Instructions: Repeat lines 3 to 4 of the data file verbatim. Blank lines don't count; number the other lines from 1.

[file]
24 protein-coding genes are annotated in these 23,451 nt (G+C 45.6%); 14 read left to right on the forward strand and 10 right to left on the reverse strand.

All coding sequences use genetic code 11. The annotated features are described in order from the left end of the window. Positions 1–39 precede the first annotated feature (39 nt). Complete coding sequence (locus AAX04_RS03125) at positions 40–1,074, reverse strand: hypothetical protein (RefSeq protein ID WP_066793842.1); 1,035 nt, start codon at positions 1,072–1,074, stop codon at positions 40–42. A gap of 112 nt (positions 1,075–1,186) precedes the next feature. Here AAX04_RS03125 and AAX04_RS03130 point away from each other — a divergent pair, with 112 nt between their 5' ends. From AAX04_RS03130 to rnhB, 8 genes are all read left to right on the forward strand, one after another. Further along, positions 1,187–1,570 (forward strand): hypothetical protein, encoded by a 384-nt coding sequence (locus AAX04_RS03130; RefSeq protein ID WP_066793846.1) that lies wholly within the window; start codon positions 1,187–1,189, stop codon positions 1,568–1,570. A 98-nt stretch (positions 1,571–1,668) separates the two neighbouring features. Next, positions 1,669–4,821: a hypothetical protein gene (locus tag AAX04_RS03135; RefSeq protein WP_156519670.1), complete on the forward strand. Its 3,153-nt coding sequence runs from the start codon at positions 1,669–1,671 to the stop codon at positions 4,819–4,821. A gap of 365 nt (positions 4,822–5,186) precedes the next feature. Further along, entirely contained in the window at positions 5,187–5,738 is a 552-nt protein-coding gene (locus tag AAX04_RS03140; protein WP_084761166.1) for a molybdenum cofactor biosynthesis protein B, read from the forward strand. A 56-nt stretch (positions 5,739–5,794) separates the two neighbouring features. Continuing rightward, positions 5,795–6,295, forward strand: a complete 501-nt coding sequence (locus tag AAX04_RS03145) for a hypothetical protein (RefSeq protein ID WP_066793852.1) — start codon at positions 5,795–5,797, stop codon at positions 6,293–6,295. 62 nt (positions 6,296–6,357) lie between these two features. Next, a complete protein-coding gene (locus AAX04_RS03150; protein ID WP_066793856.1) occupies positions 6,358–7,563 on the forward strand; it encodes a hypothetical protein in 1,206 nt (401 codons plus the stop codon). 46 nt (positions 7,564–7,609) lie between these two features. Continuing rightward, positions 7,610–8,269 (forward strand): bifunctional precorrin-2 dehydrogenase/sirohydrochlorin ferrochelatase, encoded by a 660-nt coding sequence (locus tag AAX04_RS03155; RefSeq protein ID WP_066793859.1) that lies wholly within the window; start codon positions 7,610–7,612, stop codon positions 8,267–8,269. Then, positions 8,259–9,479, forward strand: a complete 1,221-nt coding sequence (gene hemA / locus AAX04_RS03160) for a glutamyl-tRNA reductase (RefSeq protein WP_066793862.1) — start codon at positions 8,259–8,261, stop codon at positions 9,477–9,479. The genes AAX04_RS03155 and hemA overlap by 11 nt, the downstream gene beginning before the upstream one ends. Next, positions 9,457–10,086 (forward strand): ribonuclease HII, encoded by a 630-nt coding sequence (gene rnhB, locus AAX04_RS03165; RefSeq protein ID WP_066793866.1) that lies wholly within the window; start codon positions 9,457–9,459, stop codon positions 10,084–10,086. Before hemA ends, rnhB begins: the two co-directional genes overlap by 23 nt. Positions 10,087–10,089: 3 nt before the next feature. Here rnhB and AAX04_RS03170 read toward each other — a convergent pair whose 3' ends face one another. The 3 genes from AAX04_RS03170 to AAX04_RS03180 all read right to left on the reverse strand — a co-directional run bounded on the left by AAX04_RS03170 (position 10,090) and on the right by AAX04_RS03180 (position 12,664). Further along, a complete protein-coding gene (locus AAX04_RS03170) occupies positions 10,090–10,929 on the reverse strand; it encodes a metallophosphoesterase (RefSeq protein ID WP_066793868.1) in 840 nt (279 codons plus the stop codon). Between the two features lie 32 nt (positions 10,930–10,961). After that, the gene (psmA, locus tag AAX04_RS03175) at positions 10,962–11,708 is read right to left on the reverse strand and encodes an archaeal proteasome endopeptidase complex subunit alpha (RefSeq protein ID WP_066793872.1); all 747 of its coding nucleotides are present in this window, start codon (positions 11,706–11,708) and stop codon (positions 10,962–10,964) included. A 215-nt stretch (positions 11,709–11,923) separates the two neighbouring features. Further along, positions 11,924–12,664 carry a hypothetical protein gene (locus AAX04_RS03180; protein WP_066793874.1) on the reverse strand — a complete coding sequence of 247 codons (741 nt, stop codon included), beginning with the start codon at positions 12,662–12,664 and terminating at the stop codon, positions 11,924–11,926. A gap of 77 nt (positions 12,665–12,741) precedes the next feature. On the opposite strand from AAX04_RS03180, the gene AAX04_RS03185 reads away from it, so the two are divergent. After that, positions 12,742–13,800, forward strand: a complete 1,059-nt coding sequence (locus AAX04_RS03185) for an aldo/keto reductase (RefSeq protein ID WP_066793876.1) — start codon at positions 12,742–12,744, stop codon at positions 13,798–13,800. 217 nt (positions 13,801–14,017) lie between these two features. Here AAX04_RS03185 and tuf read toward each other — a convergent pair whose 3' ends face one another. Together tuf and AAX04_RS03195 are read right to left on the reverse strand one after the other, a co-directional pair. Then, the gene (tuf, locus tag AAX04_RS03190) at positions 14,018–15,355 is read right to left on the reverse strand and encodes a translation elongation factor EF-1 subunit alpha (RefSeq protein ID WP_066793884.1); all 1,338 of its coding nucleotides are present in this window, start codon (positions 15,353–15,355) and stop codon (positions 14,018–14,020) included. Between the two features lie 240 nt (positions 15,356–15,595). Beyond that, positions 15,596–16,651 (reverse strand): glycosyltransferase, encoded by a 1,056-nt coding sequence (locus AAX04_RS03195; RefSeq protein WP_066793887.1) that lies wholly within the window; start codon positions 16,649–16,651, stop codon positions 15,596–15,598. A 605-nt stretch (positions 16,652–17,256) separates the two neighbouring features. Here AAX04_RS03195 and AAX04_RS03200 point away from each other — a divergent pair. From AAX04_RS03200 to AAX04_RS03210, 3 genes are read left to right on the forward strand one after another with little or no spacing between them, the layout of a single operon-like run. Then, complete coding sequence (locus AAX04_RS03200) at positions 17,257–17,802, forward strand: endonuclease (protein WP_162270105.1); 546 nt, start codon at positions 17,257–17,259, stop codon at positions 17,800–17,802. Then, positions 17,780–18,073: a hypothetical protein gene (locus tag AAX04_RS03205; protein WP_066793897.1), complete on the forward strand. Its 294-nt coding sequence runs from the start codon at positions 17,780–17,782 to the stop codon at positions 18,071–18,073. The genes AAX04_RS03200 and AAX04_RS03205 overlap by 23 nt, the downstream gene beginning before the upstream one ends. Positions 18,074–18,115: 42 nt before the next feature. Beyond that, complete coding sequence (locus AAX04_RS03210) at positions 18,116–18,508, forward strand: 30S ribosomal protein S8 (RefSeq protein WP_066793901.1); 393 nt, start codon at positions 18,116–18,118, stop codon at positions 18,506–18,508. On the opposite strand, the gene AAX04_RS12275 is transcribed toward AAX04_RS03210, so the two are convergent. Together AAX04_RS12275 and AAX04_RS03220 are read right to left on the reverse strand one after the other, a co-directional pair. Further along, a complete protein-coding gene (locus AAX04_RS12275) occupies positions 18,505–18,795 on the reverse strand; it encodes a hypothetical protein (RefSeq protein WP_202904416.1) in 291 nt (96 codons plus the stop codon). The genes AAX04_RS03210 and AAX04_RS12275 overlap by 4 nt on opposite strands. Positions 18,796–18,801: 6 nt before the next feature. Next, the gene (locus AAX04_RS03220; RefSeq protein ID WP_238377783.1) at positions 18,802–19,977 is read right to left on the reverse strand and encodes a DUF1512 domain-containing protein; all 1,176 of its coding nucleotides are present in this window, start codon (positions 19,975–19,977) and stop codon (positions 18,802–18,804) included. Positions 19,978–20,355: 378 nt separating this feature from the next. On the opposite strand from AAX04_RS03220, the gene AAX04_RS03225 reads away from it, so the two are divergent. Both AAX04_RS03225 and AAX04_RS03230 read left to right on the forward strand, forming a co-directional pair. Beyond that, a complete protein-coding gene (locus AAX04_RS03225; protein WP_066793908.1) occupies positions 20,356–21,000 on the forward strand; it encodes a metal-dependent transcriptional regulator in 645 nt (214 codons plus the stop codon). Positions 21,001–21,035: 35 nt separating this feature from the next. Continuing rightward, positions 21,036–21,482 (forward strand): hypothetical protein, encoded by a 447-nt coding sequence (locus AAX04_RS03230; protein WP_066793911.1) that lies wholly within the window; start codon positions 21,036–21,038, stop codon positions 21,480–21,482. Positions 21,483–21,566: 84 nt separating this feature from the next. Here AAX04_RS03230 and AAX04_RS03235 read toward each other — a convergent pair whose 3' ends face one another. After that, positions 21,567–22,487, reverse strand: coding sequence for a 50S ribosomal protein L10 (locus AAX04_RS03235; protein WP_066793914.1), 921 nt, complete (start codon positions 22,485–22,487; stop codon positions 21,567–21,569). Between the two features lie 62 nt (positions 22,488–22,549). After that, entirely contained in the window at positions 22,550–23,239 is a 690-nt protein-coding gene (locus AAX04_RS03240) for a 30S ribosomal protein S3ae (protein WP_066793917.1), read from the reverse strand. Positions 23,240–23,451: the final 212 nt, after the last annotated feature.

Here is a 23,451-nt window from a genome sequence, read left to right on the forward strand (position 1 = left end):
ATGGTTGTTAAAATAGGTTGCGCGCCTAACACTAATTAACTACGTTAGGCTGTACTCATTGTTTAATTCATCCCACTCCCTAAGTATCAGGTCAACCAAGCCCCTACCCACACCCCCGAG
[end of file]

Here is a 23,451-nt window from a genome sequence, read left to right on the forward strand (position 1 = left end):
ATGGTTGTTAAAATAGGTTGCGCGCCTAACACTAATTAACTACGTTAGGCTGTACTCATTGTTTAATTCATCCCACTCCCTAAGTATCAGGTCAACCAAGCCCCTACCCACACCCCCGAG